Last weekend, President Trump began talking up a vague new tax cut for middle class families. There is no reason to believe that any plan for this tax cut currently exists, or that it will happen at any point in the foreseeable future. The tax cut is what Trump would call fake news.
The first sign that Trump was making up the idea on the fly was his refusal to provide any details. On Monday, he clarified somewhat, saying, "We're giving a middle-income tax reduction of about 10 percent" beyond what was in last year's Tax Cuts & Jobs Act. On several occasions, Trump promised that this tax cut would come next week, although he later clarified that he was only talking about a resolution; an actual vote on legislation, he said would occur after the election. But even this is impossible. Congress won't be in session next week, and, unless it unexpectedly reconvenes, won't be able to pass anything, not even a resolution.
In the meantime, no one in Trump's orbit appears to been apprised of the supposed plan. Trump said, for example, that Speaker of the House Paul Ryan (R–Wisc.) was involved in the plan, which you would expect, since he generally supports tax reductions, and since any vote would need to be managed by his office. But when asked about the plan by Politico, Ryan's office declined to provide any details, referring all questions back to the White House. A senior Trump administration official told Politico, "I guess I'll hear about it when I get to work on Monday." Remember, this is a plan that Trump initially said would be ready next week.
If Trump's new tax cut were anything more than an election-eve brainfart, you would also expect that Rep. Kevin Brady (R–Texas), who chairs the House Ways and Means Committee, which crafts tax legislation, would be involved. But Brady also appears to be out of the loop.
Several days after Trump first mentioned the tax cut, Brady released a vague statement praising previous GOP tax legislation and promising to "continue to work with the White House and Treasury over the coming weeks to develop an additional 10 percent tax cut focused specifically on middle-class families and workers." Translated: No actual work has been done on the plan—presumably because Brady, like everyone else, had no idea what Trump was talking about.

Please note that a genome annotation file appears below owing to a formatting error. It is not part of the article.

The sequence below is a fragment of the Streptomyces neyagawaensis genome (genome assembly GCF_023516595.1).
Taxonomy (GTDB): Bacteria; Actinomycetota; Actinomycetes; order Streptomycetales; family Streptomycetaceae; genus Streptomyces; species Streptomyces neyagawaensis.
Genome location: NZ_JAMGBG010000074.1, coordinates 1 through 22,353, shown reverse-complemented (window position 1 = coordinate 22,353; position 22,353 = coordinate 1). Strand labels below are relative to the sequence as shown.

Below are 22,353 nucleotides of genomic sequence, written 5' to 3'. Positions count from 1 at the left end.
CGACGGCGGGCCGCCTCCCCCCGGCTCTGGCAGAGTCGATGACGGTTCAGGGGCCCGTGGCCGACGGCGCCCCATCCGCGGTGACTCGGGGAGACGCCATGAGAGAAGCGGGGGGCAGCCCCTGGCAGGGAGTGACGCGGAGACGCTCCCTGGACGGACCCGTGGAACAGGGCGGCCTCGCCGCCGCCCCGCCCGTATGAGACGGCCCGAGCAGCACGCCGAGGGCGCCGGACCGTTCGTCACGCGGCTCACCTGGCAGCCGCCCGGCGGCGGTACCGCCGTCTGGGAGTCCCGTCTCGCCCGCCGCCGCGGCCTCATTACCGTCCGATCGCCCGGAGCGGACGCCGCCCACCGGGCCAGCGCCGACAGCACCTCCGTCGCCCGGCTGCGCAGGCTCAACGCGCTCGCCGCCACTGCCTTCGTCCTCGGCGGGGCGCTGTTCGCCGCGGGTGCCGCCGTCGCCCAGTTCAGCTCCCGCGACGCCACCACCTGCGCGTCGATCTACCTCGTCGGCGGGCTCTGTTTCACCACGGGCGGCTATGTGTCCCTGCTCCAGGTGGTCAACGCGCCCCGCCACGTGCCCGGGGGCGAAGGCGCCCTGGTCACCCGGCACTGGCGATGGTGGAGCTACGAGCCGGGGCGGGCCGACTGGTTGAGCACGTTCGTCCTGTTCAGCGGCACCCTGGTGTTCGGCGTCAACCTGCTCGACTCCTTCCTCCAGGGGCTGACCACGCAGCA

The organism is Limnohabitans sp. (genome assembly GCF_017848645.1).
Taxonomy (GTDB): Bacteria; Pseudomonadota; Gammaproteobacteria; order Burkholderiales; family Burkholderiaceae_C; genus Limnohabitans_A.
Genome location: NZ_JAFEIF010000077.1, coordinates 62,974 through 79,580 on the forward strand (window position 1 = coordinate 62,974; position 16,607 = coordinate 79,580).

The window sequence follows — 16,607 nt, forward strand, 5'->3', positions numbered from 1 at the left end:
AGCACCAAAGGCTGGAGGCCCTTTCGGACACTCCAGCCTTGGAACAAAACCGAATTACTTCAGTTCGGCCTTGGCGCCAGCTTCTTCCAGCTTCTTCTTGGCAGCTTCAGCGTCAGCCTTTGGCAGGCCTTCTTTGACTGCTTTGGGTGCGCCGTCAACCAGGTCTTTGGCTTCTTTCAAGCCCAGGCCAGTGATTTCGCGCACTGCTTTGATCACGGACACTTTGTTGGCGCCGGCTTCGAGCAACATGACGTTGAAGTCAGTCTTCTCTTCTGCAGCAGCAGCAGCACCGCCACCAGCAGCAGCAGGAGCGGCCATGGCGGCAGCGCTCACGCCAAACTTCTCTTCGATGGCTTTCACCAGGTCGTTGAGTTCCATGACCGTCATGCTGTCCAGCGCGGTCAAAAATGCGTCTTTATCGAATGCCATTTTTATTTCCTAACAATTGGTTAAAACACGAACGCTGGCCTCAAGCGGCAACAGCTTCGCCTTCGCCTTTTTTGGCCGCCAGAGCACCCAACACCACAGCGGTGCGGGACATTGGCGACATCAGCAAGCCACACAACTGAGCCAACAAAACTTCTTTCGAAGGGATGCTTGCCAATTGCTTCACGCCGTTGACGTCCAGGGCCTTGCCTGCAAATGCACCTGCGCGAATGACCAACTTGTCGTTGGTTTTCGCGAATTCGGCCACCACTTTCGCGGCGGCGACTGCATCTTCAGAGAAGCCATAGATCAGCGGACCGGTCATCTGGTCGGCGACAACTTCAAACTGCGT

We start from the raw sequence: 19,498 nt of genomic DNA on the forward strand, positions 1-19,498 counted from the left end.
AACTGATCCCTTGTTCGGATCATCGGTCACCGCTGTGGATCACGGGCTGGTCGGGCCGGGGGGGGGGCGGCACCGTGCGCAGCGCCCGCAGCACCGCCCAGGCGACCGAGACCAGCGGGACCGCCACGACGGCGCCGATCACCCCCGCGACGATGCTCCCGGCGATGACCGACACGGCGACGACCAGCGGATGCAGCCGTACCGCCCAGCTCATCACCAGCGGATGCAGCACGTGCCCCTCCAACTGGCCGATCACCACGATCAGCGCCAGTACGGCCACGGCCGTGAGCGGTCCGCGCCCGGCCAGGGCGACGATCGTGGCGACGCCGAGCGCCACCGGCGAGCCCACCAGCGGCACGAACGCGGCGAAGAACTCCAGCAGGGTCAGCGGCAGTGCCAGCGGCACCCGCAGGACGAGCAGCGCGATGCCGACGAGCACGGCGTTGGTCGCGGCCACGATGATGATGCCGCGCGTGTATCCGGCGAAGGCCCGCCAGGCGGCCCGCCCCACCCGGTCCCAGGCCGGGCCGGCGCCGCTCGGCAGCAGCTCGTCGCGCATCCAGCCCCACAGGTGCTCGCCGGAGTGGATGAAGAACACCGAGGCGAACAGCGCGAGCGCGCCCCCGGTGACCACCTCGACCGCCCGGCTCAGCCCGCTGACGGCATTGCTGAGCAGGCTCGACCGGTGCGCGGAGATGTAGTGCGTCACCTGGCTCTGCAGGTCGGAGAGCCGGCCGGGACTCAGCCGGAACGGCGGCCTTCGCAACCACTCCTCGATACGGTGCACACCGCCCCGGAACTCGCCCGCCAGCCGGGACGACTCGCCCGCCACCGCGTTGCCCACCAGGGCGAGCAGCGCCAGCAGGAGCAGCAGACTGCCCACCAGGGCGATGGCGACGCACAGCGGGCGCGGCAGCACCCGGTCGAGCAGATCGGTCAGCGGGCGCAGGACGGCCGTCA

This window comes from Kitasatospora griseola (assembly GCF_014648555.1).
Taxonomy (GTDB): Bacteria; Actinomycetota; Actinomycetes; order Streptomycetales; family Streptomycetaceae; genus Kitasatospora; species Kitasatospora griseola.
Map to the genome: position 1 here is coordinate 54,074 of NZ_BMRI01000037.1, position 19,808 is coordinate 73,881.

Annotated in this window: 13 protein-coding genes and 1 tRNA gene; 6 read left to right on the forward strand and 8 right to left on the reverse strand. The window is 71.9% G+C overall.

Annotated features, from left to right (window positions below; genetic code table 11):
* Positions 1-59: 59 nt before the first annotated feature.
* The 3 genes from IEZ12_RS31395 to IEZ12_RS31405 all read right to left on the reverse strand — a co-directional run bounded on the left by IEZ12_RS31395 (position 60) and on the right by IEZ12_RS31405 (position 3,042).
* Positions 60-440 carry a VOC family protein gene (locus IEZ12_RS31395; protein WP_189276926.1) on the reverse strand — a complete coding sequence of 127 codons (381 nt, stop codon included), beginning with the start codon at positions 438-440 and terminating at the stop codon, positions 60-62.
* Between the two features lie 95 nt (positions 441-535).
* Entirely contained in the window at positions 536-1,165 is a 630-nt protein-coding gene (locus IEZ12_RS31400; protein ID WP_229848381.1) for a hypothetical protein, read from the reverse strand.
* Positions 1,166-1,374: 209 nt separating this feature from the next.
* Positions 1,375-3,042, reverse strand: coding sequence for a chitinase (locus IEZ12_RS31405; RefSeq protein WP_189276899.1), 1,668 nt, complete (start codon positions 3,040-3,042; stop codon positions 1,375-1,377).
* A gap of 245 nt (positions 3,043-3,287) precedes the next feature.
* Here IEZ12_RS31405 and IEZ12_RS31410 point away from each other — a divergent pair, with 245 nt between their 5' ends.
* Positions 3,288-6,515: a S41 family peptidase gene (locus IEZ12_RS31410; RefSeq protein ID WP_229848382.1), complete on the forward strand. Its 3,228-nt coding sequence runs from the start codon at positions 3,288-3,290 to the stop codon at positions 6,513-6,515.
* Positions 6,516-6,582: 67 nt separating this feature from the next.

Even Trump himself does not appear to know much about his proposal. Although he has repeatedly described it as a middle-class tax cut, he could not explain to The Wall Street Journal how "middle class" would be defined. ("Well, we'll define it. We'll have to—we'll have to define that. I mean, there is a definition, but we'll make sure the definition is right.") He also insisted, again, that a resolution vote would occur shortly, saying, "[T]his would be a resolution, because they're out, but we're doing the resolution now," and then had to be reminded that the resolution would not be possible until Congress returned to session. (Trump also strongly implied he has already been working with Brady on the plan for a long time, which, given Brady's details-free statement about working on the plan in the "coming weeks," strains credulity.)
In short: Neither Trump nor anyone associated with him can explain his plan, because a plan does not exist.
Which is perhaps to be expected from a president whose personal image and professional career were built largely on flim-flam. Even still, the episode neatly encapsulates the utter brokenness of the policymaking process in the Trump administration, and the ways in which Trump's penchant for blustery nonsense makes that already chaotic process worse.
In a normal White House, under a normal president, this state of affairs—a president repeatedly making obviously false promises about a forthcoming policy that neither he nor anyone who works with him can explain—would be incredibly embarrassing. But Trump's staff and Republicans in Congress appear resigned to this sort of thing as an unavoidable consequence of the president's character. The people who work with Trump have, for the most part, simply accepted that he is ignorant and unreliable.
And Trump, who has continued to tout the supposed tax cuts throughout the week despite how obvious it is that they are an election-season ruse, appears perfectly comfortable with the situation. Although he often assails the media for producing fake news, which often refers to news reports that are true but unflattering, he is happy to spread fake news himself.
If anything, this appears to be Trump's comfort zone. He seems more willing to talk about his fake tax plan, which has no details to worry about getting wrong, and which exists as a pure policy hypothetical with no tradeoffs to be questioned, than most of the real domestic economic policy proposals his administration and Republicans in Congress have actually pursued. Trump's middle class tax cut is an imaginary plan from a president who prefers fake policy to the real thing.